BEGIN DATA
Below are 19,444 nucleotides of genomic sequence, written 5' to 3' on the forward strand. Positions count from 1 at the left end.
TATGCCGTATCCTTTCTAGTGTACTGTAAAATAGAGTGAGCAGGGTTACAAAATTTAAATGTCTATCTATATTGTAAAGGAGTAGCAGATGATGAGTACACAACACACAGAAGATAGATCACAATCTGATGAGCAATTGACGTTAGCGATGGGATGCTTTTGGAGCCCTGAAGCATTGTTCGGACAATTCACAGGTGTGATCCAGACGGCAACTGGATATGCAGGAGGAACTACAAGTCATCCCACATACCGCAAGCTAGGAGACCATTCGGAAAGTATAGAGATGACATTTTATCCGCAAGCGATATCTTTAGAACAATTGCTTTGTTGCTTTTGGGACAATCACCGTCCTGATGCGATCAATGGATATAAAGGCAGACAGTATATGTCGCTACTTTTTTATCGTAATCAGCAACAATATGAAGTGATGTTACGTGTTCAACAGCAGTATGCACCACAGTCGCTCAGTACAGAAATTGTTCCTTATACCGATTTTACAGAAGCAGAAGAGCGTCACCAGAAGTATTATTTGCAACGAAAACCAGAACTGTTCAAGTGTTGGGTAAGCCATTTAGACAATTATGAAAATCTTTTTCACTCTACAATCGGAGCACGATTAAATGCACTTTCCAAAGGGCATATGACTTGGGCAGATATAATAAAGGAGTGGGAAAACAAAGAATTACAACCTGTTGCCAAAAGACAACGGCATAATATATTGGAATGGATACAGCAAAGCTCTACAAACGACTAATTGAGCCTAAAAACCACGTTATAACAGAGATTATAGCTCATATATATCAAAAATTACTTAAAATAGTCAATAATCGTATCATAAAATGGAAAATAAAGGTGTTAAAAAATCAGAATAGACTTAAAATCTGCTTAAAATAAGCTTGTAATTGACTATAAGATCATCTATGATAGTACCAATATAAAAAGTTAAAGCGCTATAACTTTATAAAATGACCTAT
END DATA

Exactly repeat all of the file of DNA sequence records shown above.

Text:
Below are 19,444 nucleotides of genomic sequence, written 5' to 3' on the forward strand. Positions count from 1 at the left end.
TATGCCGTATCCTTTCTAGTGTACTGTAAAATAGAGTGAGCAGGGTTACAAAATTTAAATGTCTATCTATATTGTAAAGGAGTAGCAGATGATGAGTACACAACACACAGAAGATAGATCACAATCTGATGAGCAATTGACGTTAGCGATGGGATGCTTTTGGAGCCCTGAAGCATTGTTCGGACAATTCACAGGTGTGATCCAGACGGCAACTGGATATGCAGGAGGAACTACAAGTCATCCCACATACCGCAAGCTAGGAGACCATTCGGAAAGTATAGAGATGACATTTTATCCGCAAGCGATATCTTTAGAACAATTGCTTTGTTGCTTTTGGGACAATCACCGTCCTGATGCGATCAATGGATATAAAGGCAGACAGTATATGTCGCTACTTTTTTATCGTAATCAGCAACAATATGAAGTGATGTTACGTGTTCAACAGCAGTATGCACCACAGTCGCTCAGTACAGAAATTGTTCCTTATACCGATTTTACAGAAGCAGAAGAGCGTCACCAGAAGTATTATTTGCAACGAAAACCAGAACTGTTCAAGTGTTGGGTAAGCCATTTAGACAATTATGAAAATCTTTTTCACTCTACAATCGGAGCACGATTAAATGCACTTTCCAAAGGGCATATGACTTGGGCAGATATAATAAAGGAGTGGGAAAACAAAGAATTACAACCTGTTGCCAAAAGACAACGGCATAATATATTGGAATGGATACAGCAAAGCTCTACAAACGACTAATTGAGCCTAAAAACCACGTTATAACAGAGATTATAGCTCATATATATCAAAAATTACTTAAAATAGTCAATAATCGTATCATAAAATGGAAAATAAAGGTGTTAAAAAATCAGAATAGACTTAAAATCTGCTTAAAATAAGCTTGTAATTGACTATAAGATCATCTATGATAGTACCAATATAAAAAGTTAAAGCGCTATAACTTTATAAAATGACCTAT